This month I posted a book review/meditation on Rebecca Solnit's A Field Guide to Getting Lost for Broad!. It's a book I love and I hope others will read it too. In the post I ended up lamenting the difficulty of ever getting lost in the digital age. So much of Solnit's book is about writing and art that it made me think about how getting lost is a worthwhile part of creating, and I want to expand on that by connecting writing to my discussion of the internet. I use a lot of social media, but I'm increasingly disenchanted by it. I think this is how it feels:
Like a loud, colorful, burgeoning thing.
Social media can be good for publicizing published work, and sometimes for making professional connections with other writers. Is it really helping anybody write? Hell no. But writers, myself included, are always on there, tweeting #amwriting, using 750words.com (which I didn't like after all), blogging instead of working on our stories, distracting ourselves from getting any real work done. This is why I plan to spend large spans of my winter break time with my computer off, or at least with Freedom on. It's not so much that I want to be uber-productive on my vacation, although I hope I get some projects done, but that I want to recover my own internal rhythm: my attention to the books gathering dust on my shelves, my spontaneity, my uninterrupted thoughts. Maybe I'll just drive somewhere without a plan, and then not put any photos up on Facebook. Everybody needs that break sometimes, but I've been thinking about lifestyle on the whole, as a pattern of actions, and in the long term I want my connections with people to be more meaningful, if less frequent.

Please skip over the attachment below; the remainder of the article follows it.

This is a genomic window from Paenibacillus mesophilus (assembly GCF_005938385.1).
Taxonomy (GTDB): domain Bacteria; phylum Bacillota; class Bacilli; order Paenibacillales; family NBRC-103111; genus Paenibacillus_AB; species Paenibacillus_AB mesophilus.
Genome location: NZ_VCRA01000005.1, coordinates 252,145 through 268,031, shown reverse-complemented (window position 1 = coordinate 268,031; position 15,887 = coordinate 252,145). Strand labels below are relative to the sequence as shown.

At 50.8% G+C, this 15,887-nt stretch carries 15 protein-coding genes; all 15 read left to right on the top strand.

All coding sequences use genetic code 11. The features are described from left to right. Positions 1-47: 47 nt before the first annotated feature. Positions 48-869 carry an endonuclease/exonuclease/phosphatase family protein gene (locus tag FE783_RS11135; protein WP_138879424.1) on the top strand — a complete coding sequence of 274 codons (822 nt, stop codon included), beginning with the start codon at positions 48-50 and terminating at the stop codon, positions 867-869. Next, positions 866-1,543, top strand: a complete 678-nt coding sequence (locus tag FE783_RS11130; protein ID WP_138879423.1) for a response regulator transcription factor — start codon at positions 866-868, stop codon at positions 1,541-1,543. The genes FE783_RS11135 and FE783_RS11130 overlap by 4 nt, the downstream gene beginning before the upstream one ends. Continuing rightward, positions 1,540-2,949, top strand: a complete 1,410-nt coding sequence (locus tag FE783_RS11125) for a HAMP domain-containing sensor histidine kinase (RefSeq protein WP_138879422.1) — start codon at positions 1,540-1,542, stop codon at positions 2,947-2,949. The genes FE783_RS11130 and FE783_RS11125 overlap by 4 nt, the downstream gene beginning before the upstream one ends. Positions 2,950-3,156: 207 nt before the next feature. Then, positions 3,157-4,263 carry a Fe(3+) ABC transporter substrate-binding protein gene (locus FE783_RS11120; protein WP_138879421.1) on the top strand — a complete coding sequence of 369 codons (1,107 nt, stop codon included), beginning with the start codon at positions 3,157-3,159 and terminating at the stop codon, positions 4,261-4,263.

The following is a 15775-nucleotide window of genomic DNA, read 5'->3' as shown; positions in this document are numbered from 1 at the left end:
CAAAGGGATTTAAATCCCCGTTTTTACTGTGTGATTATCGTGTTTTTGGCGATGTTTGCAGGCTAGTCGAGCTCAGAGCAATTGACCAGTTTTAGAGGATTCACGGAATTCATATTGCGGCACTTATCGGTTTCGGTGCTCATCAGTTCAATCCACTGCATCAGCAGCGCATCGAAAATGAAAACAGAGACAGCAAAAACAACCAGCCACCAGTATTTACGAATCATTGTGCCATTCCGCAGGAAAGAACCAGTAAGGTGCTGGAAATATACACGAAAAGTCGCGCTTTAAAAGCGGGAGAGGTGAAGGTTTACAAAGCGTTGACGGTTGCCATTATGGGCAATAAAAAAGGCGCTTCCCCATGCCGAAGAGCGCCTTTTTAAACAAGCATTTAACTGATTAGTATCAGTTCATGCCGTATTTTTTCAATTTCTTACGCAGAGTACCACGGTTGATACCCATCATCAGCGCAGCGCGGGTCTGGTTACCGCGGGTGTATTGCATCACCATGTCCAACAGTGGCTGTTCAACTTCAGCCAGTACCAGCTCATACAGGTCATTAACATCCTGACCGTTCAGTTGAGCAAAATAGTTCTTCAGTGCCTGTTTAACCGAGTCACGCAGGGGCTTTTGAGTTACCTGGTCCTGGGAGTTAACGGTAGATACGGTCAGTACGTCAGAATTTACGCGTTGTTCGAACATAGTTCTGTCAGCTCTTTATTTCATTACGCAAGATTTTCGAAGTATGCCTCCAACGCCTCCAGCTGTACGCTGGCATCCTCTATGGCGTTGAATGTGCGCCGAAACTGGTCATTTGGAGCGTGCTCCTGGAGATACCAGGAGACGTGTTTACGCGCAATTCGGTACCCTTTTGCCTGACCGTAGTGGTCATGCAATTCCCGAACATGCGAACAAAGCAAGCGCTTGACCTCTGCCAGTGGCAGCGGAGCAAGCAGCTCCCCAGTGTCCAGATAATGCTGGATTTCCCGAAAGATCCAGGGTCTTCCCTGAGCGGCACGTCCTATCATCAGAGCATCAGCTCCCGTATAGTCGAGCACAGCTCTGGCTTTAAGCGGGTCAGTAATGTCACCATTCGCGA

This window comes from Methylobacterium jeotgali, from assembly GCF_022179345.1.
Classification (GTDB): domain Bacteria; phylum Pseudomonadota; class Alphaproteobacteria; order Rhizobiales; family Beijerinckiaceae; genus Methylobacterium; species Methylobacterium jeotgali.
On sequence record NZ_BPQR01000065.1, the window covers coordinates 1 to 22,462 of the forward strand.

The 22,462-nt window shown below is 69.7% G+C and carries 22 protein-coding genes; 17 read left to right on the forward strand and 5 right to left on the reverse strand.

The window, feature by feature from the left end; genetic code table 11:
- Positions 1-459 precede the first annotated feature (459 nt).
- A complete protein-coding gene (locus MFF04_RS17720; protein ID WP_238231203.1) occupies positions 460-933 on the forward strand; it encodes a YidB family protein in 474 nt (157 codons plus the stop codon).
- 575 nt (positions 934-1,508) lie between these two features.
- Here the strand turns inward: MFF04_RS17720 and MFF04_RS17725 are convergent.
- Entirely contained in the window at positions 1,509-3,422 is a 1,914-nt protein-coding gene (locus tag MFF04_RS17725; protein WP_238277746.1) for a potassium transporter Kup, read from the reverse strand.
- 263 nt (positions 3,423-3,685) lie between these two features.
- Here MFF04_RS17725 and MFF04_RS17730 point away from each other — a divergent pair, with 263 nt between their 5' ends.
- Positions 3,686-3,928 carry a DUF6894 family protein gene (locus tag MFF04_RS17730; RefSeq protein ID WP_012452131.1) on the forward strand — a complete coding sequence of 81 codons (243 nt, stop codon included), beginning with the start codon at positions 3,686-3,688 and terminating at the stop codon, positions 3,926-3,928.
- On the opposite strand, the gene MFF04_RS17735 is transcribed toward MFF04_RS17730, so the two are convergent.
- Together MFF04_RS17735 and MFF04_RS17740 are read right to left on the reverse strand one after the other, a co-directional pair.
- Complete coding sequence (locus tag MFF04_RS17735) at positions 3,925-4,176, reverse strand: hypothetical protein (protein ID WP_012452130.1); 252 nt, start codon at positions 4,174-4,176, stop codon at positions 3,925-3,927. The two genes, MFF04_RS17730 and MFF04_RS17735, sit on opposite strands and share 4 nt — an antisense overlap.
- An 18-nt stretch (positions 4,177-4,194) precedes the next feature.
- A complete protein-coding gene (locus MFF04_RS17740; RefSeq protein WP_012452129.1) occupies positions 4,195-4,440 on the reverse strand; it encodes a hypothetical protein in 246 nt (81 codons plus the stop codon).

Some of my friends in Guard Llama Comedy made this video about social media, so I'll leave you with that.